In today’s New York Times (July 21, 2005), there’s a thorough article about our next Supreme Court justice, John Roberts. (He seems like an alright guy, and despite my liberal tendencies I will not join the knee-jerk throngs who oppose his nomination.)
What fascinated me about the article is the cautious and uncomfortable tone it took in regards to religion. When describing Judge Roberts’ faith, those interviewed went to pains to say that though the nominee is religious, his religion doesn’t affect his professional life. "John’s faith is his faith, and his approach to the law is a separate issue," said one friend. Is faith a separate issue from our vocation, our jobs, our daily life?
The president of the College of the Holy Cross, where Judge Roberts’
wife is on the Board, said about John and Jane Roberts that religion
"would affect their personal lives, but they are very professional in
their work." It would not be professional for faith to affect their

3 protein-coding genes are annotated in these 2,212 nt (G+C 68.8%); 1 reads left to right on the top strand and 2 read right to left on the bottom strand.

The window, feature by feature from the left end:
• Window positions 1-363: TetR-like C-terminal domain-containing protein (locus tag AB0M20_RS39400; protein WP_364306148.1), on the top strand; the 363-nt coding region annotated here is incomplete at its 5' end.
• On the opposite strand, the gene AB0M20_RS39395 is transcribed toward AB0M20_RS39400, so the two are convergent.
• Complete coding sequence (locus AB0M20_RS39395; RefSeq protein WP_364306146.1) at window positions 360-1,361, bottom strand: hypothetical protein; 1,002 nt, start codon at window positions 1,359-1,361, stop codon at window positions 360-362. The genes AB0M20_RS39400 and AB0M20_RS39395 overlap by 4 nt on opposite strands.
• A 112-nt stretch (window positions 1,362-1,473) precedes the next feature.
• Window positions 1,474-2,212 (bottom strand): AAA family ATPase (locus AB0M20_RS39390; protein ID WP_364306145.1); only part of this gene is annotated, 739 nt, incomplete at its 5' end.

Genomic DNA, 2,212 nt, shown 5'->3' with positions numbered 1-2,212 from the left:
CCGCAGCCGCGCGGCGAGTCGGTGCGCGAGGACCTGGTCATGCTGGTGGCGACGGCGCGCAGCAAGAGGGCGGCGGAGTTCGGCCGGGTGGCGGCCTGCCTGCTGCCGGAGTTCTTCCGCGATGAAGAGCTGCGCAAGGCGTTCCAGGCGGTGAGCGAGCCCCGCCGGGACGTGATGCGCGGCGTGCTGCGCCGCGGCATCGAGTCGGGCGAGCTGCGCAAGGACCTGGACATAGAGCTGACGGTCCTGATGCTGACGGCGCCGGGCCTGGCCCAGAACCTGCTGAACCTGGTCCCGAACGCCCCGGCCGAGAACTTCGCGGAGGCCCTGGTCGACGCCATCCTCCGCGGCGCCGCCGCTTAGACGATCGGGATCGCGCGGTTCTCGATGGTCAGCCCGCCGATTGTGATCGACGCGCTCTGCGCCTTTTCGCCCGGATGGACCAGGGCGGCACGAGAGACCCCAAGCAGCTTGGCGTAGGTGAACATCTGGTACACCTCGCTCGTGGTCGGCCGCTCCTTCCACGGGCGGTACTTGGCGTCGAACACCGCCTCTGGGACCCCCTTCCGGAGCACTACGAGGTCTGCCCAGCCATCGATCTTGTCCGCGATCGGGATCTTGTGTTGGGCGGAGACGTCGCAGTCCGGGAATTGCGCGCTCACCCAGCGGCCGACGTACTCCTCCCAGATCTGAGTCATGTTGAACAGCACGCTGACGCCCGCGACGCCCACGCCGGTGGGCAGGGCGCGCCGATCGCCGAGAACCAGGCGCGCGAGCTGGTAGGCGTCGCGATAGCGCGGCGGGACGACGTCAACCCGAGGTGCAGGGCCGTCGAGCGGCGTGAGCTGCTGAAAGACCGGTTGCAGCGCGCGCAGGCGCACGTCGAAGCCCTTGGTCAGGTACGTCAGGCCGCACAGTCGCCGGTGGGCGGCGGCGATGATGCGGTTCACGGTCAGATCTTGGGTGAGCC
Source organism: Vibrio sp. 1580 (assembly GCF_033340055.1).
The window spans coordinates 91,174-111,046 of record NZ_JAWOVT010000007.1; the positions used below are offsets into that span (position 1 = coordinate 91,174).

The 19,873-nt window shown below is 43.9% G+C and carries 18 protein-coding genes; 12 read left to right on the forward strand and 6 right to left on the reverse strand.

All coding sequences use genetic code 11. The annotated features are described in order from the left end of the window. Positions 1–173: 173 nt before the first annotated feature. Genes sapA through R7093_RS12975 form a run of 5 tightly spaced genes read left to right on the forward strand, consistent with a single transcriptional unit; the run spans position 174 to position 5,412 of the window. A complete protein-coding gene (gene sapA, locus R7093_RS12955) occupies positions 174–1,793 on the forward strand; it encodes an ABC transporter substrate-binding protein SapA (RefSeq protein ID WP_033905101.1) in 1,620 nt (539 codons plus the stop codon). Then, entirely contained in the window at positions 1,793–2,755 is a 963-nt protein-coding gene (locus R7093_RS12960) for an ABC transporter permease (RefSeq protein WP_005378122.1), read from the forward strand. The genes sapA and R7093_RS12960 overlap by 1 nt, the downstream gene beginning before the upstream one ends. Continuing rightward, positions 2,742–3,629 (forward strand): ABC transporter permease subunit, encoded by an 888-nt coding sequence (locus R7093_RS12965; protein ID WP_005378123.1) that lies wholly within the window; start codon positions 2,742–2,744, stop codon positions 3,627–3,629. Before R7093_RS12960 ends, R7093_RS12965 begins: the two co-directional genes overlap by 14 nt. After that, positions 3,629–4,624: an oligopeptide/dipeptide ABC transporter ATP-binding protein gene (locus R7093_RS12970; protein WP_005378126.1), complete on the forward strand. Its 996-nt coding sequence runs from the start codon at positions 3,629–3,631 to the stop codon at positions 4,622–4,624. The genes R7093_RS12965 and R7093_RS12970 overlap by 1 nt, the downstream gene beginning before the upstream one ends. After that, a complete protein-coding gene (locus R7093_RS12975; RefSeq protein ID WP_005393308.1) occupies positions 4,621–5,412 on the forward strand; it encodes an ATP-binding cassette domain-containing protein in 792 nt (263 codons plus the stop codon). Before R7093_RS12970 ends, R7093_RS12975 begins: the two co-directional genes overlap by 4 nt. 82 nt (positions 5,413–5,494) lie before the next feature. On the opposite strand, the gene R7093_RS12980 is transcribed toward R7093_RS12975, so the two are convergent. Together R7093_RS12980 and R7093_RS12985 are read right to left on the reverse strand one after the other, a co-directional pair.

jobs, I guess.
Why can’t we have a healthy attitude towards religion in this
country? I’m no fan of politians or judges misusing religion as a
political/judicial tool, but neither am I a fan of the anthropological
fiction that we can somehow separate our spiritual self from our
If faith is separate from daily life, then religion is simply a
hobby like collecting stamps or knitting. But if faith has greater
consequence than a hobby, it seems to me that it can and should
influence the whole of our lives. (What that influence looks like, on
the otherhand, varies dramatically from faith to faith and person to
person. More about that, perhaps, in another post.).
Just because Judge Roberts’ faith doesn’t overtly determine how he
decides cases doesn’t mean that his faith is separate from his
vocation. In fact, it is quite possible that his faith and active
participation in the Catholic Church has led him to a position of
public service and a dedication to the rule of law as a means of
promoting justice, a key theme in Catholic and Biblical theology. Of
course, this is just speculation. We don’t know how he understands his
faith and his vocation. But if he’s as devout and as active a Catholic
as some say he is, I doubt that his faith sits on the sidelines when he
sits on the bench. That would just be impossible.
And that’s OK with me.